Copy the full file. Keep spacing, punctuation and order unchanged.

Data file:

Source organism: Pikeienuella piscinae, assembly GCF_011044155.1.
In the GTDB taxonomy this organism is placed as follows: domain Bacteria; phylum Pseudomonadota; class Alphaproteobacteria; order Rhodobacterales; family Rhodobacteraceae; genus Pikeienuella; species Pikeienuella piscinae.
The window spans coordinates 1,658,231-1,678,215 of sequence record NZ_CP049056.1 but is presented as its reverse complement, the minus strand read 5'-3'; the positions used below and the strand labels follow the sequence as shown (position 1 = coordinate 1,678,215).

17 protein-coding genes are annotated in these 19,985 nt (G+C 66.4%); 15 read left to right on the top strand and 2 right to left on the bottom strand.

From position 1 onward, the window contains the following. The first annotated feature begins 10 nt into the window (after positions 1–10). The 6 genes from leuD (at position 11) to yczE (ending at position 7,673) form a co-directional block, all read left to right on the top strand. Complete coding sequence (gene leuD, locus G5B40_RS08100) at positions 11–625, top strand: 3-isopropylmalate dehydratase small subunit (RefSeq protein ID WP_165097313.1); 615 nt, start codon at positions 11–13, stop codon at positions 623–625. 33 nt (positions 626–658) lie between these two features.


Source organism: Pikeienuella piscinae, assembly GCF_011044155.1.
In the GTDB taxonomy this organism is placed as follows: domain Bacteria; phylum Pseudomonadota; class Alphaproteobacteria; order Rhodobacterales; family Rhodobacteraceae; genus Pikeienuella; species Pikeienuella piscinae.
The window spans coordinates 1,658,231-1,678,215 of sequence record NZ_CP049056.1 but is presented as its reverse complement, the minus strand read 5'-3'; the positions used below and the strand labels follow the sequence as shown (position 1 = coordinate 1,678,215).

17 protein-coding genes are annotated in these 19,985 nt (G+C 66.4%); 15 read left to right on the top strand and 2 right to left on the bottom strand.

From position 1 onward, the window contains the following. The first annotated feature begins 10 nt into the window (after positions 1–10). The 6 genes from leuD (at position 11) to yczE (ending at position 7,673) form a co-directional block, all read left to right on the top strand. Complete coding sequence (gene leuD, locus G5B40_RS08100) at positions 11–625, top strand: 3-isopropylmalate dehydratase small subunit (RefSeq protein ID WP_165097313.1); 615 nt, start codon at positions 11–13, stop codon at positions 623–625. 33 nt (positions 626–658) lie between these two features.